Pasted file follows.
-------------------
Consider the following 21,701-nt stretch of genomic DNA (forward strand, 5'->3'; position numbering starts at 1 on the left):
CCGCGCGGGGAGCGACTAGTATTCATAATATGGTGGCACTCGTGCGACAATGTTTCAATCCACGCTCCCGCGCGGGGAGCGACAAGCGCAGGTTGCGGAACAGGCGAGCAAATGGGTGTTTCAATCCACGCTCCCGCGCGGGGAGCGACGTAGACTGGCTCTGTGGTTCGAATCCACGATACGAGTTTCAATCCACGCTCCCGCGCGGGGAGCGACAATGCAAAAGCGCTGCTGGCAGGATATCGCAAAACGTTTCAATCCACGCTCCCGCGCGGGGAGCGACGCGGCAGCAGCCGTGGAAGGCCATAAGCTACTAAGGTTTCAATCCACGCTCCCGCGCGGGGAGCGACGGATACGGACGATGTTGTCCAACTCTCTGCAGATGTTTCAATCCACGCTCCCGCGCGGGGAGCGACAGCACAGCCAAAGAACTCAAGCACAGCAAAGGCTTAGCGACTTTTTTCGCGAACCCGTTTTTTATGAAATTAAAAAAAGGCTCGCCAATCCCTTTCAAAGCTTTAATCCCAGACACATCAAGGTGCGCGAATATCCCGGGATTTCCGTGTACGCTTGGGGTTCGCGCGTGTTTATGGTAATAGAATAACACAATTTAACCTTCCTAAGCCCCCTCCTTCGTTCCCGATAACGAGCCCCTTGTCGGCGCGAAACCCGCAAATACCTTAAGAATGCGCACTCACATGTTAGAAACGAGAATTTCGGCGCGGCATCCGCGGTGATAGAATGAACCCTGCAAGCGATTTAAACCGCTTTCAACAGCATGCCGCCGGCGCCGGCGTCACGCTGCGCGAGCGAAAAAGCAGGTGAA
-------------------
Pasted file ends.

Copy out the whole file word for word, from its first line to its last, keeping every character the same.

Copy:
Consider the following 21,701-nt stretch of genomic DNA (forward strand, 5'->3'; position numbering starts at 1 on the left):
CCGCGCGGGGAGCGACTAGTATTCATAATATGGTGGCACTCGTGCGACAATGTTTCAATCCACGCTCCCGCGCGGGGAGCGACAAGCGCAGGTTGCGGAACAGGCGAGCAAATGGGTGTTTCAATCCACGCTCCCGCGCGGGGAGCGACGTAGACTGGCTCTGTGGTTCGAATCCACGATACGAGTTTCAATCCACGCTCCCGCGCGGGGAGCGACAATGCAAAAGCGCTGCTGGCAGGATATCGCAAAACGTTTCAATCCACGCTCCCGCGCGGGGAGCGACGCGGCAGCAGCCGTGGAAGGCCATAAGCTACTAAGGTTTCAATCCACGCTCCCGCGCGGGGAGCGACGGATACGGACGATGTTGTCCAACTCTCTGCAGATGTTTCAATCCACGCTCCCGCGCGGGGAGCGACAGCACAGCCAAAGAACTCAAGCACAGCAAAGGCTTAGCGACTTTTTTCGCGAACCCGTTTTTTATGAAATTAAAAAAAGGCTCGCCAATCCCTTTCAAAGCTTTAATCCCAGACACATCAAGGTGCGCGAATATCCCGGGATTTCCGTGTACGCTTGGGGTTCGCGCGTGTTTATGGTAATAGAATAACACAATTTAACCTTCCTAAGCCCCCTCCTTCGTTCCCGATAACGAGCCCCTTGTCGGCGCGAAACCCGCAAATACCTTAAGAATGCGCACTCACATGTTAGAAACGAGAATTTCGGCGCGGCATCCGCGGTGATAGAATGAACCCTGCAAGCGATTTAAACCGCTTTCAACAGCATGCCGCCGGCGCCGGCGTCACGCTGCGCGAGCGAAAAAGCAGGTGAA